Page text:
As you may know, in recent years malts from the closed lowlands distillery, Littlemill have become among the most sought after whiskies on the market. This mania, I should quickly clarify, is focused entirely on much older casks from the late 1980s and early 1990s that began to come to market in the early years of this decade. There was something very ironic about this development because when Littlemill was in fact open nobody had very much positive to say about it. I joke sometimes that more unsung or disliked distilleries should close down to turn their reputations around, but in Littlemill’s case this seems to be what’s happened. The truth, of course, is more likely to lie in the fact that once the distillery had closed, more of its surviving casks accidentally aged to a quality that was previously undiscovered in the official releases. For example, in this 12 yo, which is as unloved an OB release as you can hope to find. Having been warned away from it when I first began to pursue single malt whisky, this will actually be my first time tasting it. Will the bad reputation be warranted? Or will I regret not having tried it when bottles could easily be found on shelves in whisky stores everywhere? Let’s see. Continue reading
After yesterday’s 20 yo from the Nectar here is a 24 yo Littlemill from another respected European bottler, the Whisky Agency–this one released once the Littlemill renaissance was well underway. Will this bust my streak of soap in Littlemill and finally take me into the 90s for this distillery? Let’s jump right into it and see.
Littlemill 24, 1989 (50.4%; The Whisky Agency; refill hogshead; from a purchased sample)
Nose: Lime peel and ginger and juniper. The lime transitions quickly to darker/sweeter citrus: orange peel now. Gets sweeter as well as more fruit begin to emerge: some peach, some grapefruit. Some malt too and a hint of white chocolate. With time, quite a bit of vanilla and it’s quite reminiscent of fresh pastry with a tart-sweet lemon filling. The citrus gets brighter with water. Continue reading
There’s been a bit of a Littlemill renaissance in the last few years. As so often seems to happen with closed distilleries that had ho-hum reputations when they were open, casks of Littlemill that have now sat around for two decades or more since the distillery closed have matured to display very positive characteristics: in particular, an intensely fruity character. Casks from 1988-1990, just before the distillery closed, are the ones that seem to be receiving the most plaudits. This one, bottled by the Nectar, is from 1990 but was released a few years ago, a little before the Littlemill renaissance really got underway. Let’s get right to it.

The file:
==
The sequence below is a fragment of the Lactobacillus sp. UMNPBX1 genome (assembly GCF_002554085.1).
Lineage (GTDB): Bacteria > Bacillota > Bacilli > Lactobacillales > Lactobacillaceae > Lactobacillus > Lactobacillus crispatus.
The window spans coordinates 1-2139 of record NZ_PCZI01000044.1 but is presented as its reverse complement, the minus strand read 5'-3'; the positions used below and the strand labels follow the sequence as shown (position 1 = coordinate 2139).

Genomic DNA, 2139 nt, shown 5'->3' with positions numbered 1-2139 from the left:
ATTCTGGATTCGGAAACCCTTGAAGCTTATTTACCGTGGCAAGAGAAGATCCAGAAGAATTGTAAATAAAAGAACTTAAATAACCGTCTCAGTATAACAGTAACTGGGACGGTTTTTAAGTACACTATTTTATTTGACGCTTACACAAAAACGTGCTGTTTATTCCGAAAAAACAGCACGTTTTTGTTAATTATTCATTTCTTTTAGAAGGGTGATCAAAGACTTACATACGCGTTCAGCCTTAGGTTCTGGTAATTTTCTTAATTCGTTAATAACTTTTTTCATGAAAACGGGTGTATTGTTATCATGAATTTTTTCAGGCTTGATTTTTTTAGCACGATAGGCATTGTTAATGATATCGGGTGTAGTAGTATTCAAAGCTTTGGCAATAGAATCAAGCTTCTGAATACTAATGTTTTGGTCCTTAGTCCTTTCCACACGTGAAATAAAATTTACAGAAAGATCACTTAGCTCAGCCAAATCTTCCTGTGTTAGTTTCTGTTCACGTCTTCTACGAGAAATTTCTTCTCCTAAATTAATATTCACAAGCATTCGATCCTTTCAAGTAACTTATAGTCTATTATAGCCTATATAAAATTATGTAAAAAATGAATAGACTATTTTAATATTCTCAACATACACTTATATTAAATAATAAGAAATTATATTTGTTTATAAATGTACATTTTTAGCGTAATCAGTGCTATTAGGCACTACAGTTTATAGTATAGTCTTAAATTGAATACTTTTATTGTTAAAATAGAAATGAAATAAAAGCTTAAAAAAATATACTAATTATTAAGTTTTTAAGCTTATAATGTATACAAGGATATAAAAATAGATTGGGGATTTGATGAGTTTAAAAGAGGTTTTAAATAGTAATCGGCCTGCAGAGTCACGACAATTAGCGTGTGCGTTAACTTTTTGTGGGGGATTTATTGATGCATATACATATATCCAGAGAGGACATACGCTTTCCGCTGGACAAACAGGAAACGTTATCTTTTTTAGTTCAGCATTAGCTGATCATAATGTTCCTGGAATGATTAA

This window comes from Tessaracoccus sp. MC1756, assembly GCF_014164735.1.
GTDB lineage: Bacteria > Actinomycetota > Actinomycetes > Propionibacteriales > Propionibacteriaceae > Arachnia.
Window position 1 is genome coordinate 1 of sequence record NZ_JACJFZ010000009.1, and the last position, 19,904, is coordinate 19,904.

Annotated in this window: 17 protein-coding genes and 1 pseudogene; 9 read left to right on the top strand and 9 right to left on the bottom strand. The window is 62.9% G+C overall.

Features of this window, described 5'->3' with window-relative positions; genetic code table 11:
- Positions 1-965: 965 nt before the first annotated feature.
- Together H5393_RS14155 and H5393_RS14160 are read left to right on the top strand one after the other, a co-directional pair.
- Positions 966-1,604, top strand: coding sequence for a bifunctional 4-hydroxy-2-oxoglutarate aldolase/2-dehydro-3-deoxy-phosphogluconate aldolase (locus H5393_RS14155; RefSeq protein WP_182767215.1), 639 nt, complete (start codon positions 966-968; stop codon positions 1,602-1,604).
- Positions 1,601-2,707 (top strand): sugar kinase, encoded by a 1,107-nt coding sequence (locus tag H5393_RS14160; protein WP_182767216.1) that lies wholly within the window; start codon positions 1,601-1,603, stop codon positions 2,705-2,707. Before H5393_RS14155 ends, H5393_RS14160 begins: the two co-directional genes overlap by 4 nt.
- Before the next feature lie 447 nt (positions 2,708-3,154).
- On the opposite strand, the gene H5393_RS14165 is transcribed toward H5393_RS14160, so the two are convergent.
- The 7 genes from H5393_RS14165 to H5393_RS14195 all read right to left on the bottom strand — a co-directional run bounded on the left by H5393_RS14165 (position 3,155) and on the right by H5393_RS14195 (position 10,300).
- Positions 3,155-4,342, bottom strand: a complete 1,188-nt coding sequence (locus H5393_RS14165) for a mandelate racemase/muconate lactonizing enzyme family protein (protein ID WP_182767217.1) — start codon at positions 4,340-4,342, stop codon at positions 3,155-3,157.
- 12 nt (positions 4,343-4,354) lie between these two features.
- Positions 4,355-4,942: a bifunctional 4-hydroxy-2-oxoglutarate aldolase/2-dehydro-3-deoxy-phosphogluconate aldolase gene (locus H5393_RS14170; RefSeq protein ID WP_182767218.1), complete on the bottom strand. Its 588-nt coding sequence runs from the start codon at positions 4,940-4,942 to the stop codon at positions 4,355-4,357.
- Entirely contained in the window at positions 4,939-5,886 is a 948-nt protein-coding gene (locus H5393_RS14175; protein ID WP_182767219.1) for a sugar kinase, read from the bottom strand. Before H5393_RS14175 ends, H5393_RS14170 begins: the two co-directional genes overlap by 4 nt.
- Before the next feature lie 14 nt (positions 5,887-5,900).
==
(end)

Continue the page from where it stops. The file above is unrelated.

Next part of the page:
Littlemill 20, 1990 (54.3%; Nectar of the Daily Drams; from a sample received in a swap)
Nose: A little spirity at first but floral and fruity aromas emerge, the latter quite sweet (peaches, ripe melon). Quite a bit of malt too and a bit of pepper. Seems a little closed. Let’s give it some time to settle. With time there’s a fair bit of lemon and the malt’s still there. Some vanilla too now. With a drop of water the lemon recedes a bit and there’s some prickly bite. Continue reading
This is the last of the four Scott’s Selection bottles I purchased and split with four friends. None of the others have disappointed, though only the Highland Park has made me wish I’d bought an entire bottle. What will this Littlemill’s story be? The only other 1984 I’ve had from this distillery (and the only other Littlemill I’ve reviewed) was a rather odd one from Hart Bros. (and that was a 20 yo too). Let’s hope for the best.
Littlemill 1984-2004 (62.1%; Scott’s Selection; from a bottle split with friends)
Nose: Over-ripe, almost rotting melon (cantaloupe) with some honey and lime peel and white pepper. Some acetone and something a little sweaty too. Quite reminiscent of the Hart Bros. 1984 but without that one’s whiffs of gasoline. With time there’s a darker sweet note too–toffee maybe. The fruit is rather intense though and there might be some over-ripe banana in there too. With time the over-ripe melon note calms down a little and there’s some vanilla too now. With a few drops of water the fruit is in better balance with the vanilla and the lime peel (makrut lime) is doing more talking now. Continue reading
Littlemill, a closed distillery from the Lowlands region, is yet more proof of the fact that the best thing a distillery can do for its reputation is to shut down. Never beloved by the masses when it was open, the bottles available in the first decade and a half after it closed (in 1994) did little to change anyone’s mind. But every worm turns and in the last couple of years a number of highly regarded Littlemills from the late 1980s and early 1990s have been released by a number of indie bottlers. I have a few of those in the stash, but this is not one of them.
This bottle is from 1984–considered by some to be part of a problematic era at Littlemill. However, the sudden recent uptick in the reputation of the recent releases made me wonder if older ones from earlier in the 1980s might in fact be better than the distillery’s reputation might suggest (whisky geeks, alas, are very prone to herd mentality in confirming the virtues or faults of entire distilleries or eras at distilleries that are supposed to be exceptional one way or the other). And the very low price asked for it by Binny’s as part of their ongoing closeout sale emboldened me. Good idea? Bad idea? Let’s see.